Steamboat Springs A proposed water line from the Yampa River to Walton Creek that would irrigate Catamount's golf course received a recommendation for approval from the Routt County Planning Commis-sion Thursday.
The panel voted 7-1 to recommend that the Board of County Commis-sioners amend Catamount's 1998 special use permit to allow the pipeline. Planning commissioners gave their go-ahead to the proposal, but not without finding fault with the way Catamount went about it.
Planning Commission Chairman Troy Brookshire said if he had known in 1998 that the Catamount developers didn't have the water they needed when they received the permit for the 25-lot development and 90-acre golf course, he might not have supported the project. Other planning commissioners agreed.
"It's a good project, but we don't like to be played with and I think you played with us," Planning Commissioner Fred Nichols said.
Catamount executive vice president Mike Mutter said Catamount continues to try to be a good neighbor.
"We heard what the commissioners said about the misunderstandings of the past. We're sorry that it happened and we'll work hard to make sure we're always clear in the future about our intentions," Mutter said.
Planning Commissioner Doug Baker, who voted against the amendment to allow the waterline, said Catamount "grossly miscalculated" its water needs and said the waterline, which could pull 10 cubic feet per second of water a day from the Yampa River, will hurt the health of the river.
"Ten CFS is around 6.5 million gallons of water per day. That's a tremendous amount of water," Baker said. "I'm concerned that when the Yampa River drops to 70 CFS, it will impact the river."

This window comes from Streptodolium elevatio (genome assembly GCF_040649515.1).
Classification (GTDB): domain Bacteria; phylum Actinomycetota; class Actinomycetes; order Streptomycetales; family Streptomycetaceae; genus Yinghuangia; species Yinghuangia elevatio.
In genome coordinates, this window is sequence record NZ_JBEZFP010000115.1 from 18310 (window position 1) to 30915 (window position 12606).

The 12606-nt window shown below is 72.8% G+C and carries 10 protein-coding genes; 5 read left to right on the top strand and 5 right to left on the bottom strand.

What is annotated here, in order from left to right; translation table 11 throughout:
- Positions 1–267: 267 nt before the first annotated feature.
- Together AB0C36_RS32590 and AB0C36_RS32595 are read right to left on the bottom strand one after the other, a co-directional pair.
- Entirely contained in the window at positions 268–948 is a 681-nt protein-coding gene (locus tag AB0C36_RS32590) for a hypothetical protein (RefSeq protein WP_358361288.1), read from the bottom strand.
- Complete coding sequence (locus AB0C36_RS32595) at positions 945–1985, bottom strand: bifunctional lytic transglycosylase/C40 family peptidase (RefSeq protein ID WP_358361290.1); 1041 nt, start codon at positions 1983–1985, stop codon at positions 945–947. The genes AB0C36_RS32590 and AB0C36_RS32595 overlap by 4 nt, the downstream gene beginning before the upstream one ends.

Catamount officials responded that much of that water will make its way back to the river via Walton Creek.
Several other members of the planning panel said they appreciated the way Catamount addressed their concerns from the last meeting. In February, the Planning Commission voted unanimously to recommend denial of the water line because of concerns that it would be used for domestic water needs, among other reasons.
Catamount officials removed any reference to domestic water use from their application in response to that concern.
Catamount also agreed to enter into an agreement with the county to ensure that no other landowners could tap into the waterline for domestic water use, only for irrigation.
Several Walton Creek water users voiced their support for the water line, saying it will improve irrigation and livestock watering. But Fran Werner, who owns property that the Lake Catamount No. 1 Metropolitan District is condemning a portion of, spoke against the developers and questioned their integrity.
Nick Schoewe, a Catamount director, defended the company's actions.
"From the day we conceived the idea for this pipeline, we never thought it would hurt our neighbors," Schoewe said. "We've done everything possible to make it work for everyone involved."
The Board of County Commissioners is scheduled to review the Catamount waterline request on June 20.
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